Last week a dear friend of mine, who co-owns a resort in the mountains of western North Carolina, shared the following personal story with me in an email. I asked Millie if I could share her email in my blog, to provoke thought among my friends and followers. She was honored that I liked her story enough to share it. So here it is……..
There is a wonderful saying that I live by: “When the student is ready, the teacher will arrive.” Not long ago I was showing some of our rooms to a beautiful man who was passing the area and was curious about our place with the red doors. I began telling him all about the progress we have been doing since we bought the motel less than a year ago. He asked how I got everything done so quickly and I responded immediately with pride, “I am great at multitasking.” He paused and stood in one of the doorways and said, “You can’t be great at one thing if you are multitasking. You are just doing things half way.” I didn’t agree. But, I wasn’t going to disagree either. A part of me understood what he meant. I had an “Aha Moment” that stood out as we continued down the rest of the rooms. He was right. I hadn’t been giving 100% of my time and effort. As much as I pride myself in overachieving in just about everything, I was giving less and less each time while trying to do so much at the same time. Like a Latin robot, I was just fueling the energizer bunny to get as much done quickly so I could go on to the next task.
He was a teacher at that moment. I was ready to learn. The thing about doing so much is that we get lost in the doing. We forget that the process is much more satisfying than the finished project. I learned a few other things that day just by being in the moment with this man. He might never know what he taught me in a few hours of deep conversation. He was just a guest and I was there to learn. I remember sitting by the pond on our red chairs and watching the fish jump out of the water to catch the bugs. There was silence between this stranger and myself. Then he continued talking about how people feel the need to fill the silence between each other. I agreed. As I looked out to the mountains in front, the water dancing to the gentle breeze, and the wind caressing my skin, I decided then and there that I was going to start being fully in the moment. I wasn’t going to kill myself to multitask just to check another thing off my To-Do List. The only thing to do was to start living each moment. I’ve read enough books on the theory of living in the now to write my own book. I have lived it to the best of my ability. Until that day when I realized that I wasn’t living completely in the now. I had been living in the “right now I need to do this and that.”
The thing about strangers and learning is that we are receptive when it comes to those who don’t know us. We tend to listen because there is no attachment. If we stop for a few minutes we realize that this person is presently interested in us. We seem to evolve because of that unknown and familiar factor of comfort. It is in that moment of learning that our spirit soars. That’s why I truly believe that I learn from every single person that I come in contact with on a daily basis. Those things that rub me the wrong way are probably things that I am projecting in myself. It’s in those moments that I step back and ask myself what needs adjusting? What am I rejecting that needs to be accepted in me? Each person is a teacher. Even nature teaches us how to live fully and unexpectedly. We are in a continuous huge classroom we call life. What you take from it is up to you. I plan on learning to slow down even more, if that’s possible after all these months. I have mastered the art of relaxing to a whole new level in spite of being busy with our business. And, that is the best lesson the mountains have taught me. Peace is an inner strength that requires nothing but letting go.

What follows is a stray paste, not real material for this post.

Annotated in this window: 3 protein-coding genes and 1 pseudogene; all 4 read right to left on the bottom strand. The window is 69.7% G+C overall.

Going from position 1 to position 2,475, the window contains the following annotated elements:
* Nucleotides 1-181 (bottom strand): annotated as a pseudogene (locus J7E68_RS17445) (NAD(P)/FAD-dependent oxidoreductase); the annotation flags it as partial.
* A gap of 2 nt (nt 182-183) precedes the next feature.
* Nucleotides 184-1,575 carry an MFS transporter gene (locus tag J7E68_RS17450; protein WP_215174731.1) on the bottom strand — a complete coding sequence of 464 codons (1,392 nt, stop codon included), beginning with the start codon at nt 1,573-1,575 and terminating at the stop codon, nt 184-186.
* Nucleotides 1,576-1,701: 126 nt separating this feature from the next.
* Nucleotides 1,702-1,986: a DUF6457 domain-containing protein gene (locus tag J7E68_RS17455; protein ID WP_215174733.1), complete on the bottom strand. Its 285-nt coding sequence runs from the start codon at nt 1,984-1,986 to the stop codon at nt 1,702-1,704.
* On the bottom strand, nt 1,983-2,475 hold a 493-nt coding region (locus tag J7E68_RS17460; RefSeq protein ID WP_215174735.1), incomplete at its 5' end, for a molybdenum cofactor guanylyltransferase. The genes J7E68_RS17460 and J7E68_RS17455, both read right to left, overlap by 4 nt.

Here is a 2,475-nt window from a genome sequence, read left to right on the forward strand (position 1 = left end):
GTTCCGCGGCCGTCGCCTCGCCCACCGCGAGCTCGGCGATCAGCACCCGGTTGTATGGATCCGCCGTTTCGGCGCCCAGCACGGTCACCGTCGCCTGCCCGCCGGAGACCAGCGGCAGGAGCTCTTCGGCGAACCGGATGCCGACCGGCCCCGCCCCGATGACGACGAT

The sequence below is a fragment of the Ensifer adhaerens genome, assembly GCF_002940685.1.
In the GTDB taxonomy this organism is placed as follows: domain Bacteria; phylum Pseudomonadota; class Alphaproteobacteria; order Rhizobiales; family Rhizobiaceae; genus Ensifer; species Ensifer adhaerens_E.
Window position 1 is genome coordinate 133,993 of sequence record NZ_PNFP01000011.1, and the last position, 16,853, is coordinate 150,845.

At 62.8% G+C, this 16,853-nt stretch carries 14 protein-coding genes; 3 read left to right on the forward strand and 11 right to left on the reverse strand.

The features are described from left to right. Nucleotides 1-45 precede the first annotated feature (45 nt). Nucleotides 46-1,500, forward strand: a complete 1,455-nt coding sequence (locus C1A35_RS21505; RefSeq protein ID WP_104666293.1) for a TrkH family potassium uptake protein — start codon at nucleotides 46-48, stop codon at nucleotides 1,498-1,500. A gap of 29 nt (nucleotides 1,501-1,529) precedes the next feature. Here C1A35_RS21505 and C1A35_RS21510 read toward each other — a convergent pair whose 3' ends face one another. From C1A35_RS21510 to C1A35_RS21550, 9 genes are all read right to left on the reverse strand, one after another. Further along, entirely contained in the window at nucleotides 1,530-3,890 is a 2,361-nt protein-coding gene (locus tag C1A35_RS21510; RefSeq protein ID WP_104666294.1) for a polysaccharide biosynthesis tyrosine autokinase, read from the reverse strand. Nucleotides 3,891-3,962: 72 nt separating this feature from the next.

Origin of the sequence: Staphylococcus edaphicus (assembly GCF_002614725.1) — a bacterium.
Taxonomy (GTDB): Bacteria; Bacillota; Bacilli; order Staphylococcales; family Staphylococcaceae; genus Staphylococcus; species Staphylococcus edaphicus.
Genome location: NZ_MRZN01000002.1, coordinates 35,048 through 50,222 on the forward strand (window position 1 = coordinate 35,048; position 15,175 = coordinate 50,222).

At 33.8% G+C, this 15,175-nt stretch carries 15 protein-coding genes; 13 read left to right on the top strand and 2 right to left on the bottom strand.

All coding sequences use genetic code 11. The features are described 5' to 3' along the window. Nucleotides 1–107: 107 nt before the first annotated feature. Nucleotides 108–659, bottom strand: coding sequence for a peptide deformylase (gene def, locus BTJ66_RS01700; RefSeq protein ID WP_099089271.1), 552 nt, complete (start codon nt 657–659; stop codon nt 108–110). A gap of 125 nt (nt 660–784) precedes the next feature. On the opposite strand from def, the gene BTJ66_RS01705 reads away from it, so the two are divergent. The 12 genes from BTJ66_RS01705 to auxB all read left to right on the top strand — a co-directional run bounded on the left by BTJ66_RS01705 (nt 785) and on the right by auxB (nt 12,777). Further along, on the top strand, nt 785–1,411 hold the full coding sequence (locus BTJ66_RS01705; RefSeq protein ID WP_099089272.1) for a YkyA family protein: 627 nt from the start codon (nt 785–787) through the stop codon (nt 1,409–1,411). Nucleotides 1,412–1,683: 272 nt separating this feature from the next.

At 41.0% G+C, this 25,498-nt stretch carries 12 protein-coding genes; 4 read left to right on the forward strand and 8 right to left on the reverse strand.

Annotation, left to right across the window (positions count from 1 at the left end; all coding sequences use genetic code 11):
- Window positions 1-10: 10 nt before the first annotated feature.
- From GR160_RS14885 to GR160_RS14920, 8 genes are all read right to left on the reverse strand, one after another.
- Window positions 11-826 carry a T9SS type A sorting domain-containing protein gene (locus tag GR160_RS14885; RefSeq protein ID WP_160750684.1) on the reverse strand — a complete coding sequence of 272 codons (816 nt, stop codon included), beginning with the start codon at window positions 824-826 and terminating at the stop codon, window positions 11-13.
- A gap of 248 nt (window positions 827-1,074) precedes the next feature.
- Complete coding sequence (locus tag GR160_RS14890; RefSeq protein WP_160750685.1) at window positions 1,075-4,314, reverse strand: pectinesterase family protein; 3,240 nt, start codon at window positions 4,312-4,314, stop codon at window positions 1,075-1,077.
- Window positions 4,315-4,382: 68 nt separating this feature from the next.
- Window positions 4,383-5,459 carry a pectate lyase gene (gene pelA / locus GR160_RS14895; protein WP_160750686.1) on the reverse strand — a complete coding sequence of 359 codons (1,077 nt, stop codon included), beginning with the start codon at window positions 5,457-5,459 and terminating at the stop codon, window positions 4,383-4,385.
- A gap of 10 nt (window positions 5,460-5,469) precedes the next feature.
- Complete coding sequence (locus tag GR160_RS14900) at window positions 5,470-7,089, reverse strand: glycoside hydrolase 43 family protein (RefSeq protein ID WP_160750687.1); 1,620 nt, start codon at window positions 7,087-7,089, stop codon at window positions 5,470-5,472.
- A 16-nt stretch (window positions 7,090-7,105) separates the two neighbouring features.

7/26/11 Millie A. Mestril
Here are my own thoughts on the matter….
Funny, as much as Millie is learning to relax and live in the now up in the mountains, unemployment — especially since I decided not to go back to the UI office to apply for another 13 weeks of it — has been having the same effect on me. That freakin’ place drove me up a wall – dozens of people working there who didn’t have a clue about what they were supposed to be doing and even more people trying to find work in an environment where there are no jobs, myself included. So, I said ENOUGH of this crap. I’m stressing myself out over something I have no control over. It’s just not worth it. I had worked most of my adult life up to that point, and it was time for ME to take a break, learn to relax, and stop long enough to “smell the flowers” as the saying goes. For me, the “aha moments” come when I watch my dogs, really watch them. Dogs, like all animals in nature except us humans, live in the now naturally. They only get stuck in the past when they live with humans who are stuck in the past. I have learned to accept the fact that I am doing now what I’m supposed to be doing at this stage of my life.